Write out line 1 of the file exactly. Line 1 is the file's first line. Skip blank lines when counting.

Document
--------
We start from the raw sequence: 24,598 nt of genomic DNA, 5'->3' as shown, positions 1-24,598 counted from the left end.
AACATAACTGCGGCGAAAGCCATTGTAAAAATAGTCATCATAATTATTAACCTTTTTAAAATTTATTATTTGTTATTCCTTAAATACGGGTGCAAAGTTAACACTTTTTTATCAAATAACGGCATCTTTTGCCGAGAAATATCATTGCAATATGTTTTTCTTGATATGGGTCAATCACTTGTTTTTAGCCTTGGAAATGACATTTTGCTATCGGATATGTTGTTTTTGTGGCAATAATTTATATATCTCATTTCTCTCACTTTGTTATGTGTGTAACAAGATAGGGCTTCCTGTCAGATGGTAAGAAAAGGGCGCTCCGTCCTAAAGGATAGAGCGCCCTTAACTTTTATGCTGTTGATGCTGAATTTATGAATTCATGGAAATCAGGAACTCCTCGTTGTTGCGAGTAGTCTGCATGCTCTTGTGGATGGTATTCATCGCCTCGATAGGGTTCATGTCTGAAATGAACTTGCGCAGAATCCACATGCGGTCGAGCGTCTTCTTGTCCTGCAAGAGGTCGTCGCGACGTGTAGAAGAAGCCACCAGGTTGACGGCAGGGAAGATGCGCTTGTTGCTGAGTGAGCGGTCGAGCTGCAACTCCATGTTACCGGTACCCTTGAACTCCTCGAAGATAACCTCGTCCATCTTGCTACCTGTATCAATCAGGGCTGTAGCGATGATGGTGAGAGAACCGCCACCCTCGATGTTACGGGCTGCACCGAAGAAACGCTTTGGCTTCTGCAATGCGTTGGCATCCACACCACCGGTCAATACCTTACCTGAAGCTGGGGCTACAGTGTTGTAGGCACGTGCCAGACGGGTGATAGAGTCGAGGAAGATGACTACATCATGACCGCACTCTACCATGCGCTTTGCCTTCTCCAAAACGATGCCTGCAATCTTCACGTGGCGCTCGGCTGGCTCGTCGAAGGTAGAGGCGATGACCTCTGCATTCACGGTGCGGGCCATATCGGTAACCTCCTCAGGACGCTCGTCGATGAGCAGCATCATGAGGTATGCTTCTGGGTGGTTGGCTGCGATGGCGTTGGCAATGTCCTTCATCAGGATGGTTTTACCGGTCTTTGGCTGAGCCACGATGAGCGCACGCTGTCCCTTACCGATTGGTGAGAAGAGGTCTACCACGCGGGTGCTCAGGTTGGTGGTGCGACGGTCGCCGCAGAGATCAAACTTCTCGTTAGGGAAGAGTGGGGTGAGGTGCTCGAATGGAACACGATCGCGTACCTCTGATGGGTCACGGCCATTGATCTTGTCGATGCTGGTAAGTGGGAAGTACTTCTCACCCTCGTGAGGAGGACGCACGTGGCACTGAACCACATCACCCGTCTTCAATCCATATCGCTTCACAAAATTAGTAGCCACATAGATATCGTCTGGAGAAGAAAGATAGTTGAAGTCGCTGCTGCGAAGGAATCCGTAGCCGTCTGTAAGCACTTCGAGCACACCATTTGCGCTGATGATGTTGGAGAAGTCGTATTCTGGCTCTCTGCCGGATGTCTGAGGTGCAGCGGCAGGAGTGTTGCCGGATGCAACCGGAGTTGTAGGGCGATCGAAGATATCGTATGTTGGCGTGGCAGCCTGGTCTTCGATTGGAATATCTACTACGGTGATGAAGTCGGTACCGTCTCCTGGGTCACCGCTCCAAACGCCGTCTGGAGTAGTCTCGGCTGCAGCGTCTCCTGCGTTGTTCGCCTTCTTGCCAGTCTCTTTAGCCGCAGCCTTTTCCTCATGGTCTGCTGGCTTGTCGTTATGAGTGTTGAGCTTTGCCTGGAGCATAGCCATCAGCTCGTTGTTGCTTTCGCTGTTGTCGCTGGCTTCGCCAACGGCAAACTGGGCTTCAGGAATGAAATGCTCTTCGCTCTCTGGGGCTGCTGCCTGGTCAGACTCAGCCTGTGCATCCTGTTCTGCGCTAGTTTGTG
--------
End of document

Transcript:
We start from the raw sequence: 24,598 nt of genomic DNA, 5'->3' as shown, positions 1-24,598 counted from the left end.